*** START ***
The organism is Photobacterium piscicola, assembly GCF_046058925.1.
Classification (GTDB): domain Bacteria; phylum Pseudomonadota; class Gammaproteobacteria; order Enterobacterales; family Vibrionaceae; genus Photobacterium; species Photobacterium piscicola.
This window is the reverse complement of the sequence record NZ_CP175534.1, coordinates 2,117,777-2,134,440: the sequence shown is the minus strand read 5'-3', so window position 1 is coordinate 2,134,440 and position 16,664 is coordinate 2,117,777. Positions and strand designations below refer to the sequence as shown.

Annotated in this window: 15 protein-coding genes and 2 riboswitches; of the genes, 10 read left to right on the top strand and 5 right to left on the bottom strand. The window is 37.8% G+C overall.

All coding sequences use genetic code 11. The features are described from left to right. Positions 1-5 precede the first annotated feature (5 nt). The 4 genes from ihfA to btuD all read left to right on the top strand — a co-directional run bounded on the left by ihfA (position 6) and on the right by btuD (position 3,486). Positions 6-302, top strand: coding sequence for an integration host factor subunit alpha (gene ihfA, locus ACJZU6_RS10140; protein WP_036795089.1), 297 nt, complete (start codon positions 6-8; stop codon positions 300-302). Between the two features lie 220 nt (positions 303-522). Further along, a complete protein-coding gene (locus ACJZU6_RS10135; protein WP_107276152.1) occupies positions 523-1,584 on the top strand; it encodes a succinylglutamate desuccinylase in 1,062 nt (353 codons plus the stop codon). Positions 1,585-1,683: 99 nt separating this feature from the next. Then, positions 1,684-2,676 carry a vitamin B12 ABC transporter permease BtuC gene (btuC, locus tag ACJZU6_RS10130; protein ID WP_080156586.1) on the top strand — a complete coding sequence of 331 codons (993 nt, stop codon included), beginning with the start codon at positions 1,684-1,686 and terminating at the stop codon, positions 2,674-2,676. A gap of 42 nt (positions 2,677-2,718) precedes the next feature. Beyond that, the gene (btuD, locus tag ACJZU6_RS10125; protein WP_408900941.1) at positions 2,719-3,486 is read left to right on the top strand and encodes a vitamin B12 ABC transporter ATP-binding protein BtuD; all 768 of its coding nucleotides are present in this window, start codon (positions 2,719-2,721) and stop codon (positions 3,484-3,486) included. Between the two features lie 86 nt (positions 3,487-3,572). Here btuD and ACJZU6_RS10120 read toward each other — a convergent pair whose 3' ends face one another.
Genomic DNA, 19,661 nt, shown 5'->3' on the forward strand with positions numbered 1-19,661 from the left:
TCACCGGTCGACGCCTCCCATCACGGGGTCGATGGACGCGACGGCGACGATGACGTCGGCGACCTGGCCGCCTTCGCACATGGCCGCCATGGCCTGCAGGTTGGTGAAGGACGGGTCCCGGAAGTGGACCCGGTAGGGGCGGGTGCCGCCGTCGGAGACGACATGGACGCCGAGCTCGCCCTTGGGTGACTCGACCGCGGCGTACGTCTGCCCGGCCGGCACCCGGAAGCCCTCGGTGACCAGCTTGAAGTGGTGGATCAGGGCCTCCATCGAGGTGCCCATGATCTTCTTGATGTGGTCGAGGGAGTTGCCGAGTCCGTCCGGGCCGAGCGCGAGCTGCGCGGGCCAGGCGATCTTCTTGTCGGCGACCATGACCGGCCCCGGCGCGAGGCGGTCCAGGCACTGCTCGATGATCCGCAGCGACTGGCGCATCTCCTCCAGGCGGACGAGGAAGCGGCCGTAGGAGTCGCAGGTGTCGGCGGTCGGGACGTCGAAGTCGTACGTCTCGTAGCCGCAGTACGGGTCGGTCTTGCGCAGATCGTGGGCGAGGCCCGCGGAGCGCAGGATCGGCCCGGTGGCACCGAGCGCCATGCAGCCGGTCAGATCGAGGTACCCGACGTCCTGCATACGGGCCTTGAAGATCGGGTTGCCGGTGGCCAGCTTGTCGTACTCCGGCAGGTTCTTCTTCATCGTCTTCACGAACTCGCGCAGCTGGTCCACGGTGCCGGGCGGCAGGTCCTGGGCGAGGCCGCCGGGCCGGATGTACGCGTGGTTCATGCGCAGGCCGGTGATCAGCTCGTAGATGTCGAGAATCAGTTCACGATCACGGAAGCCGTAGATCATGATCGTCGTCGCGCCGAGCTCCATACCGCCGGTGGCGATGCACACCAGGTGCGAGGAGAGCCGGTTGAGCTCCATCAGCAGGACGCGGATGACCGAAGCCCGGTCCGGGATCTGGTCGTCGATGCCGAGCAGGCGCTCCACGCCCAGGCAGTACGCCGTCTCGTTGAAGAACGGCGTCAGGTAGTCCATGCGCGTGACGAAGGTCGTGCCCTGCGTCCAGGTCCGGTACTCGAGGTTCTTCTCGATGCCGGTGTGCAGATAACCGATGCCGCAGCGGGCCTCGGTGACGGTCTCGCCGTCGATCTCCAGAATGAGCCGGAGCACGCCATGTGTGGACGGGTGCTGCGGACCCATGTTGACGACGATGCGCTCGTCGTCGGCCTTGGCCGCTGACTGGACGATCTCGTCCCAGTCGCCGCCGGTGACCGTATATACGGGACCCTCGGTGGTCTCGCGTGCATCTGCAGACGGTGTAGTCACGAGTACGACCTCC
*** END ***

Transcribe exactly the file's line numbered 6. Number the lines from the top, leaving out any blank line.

Genomic DNA, 19,661 nt, shown 5'->3' on the forward strand with positions numbered 1-19,661 from the left: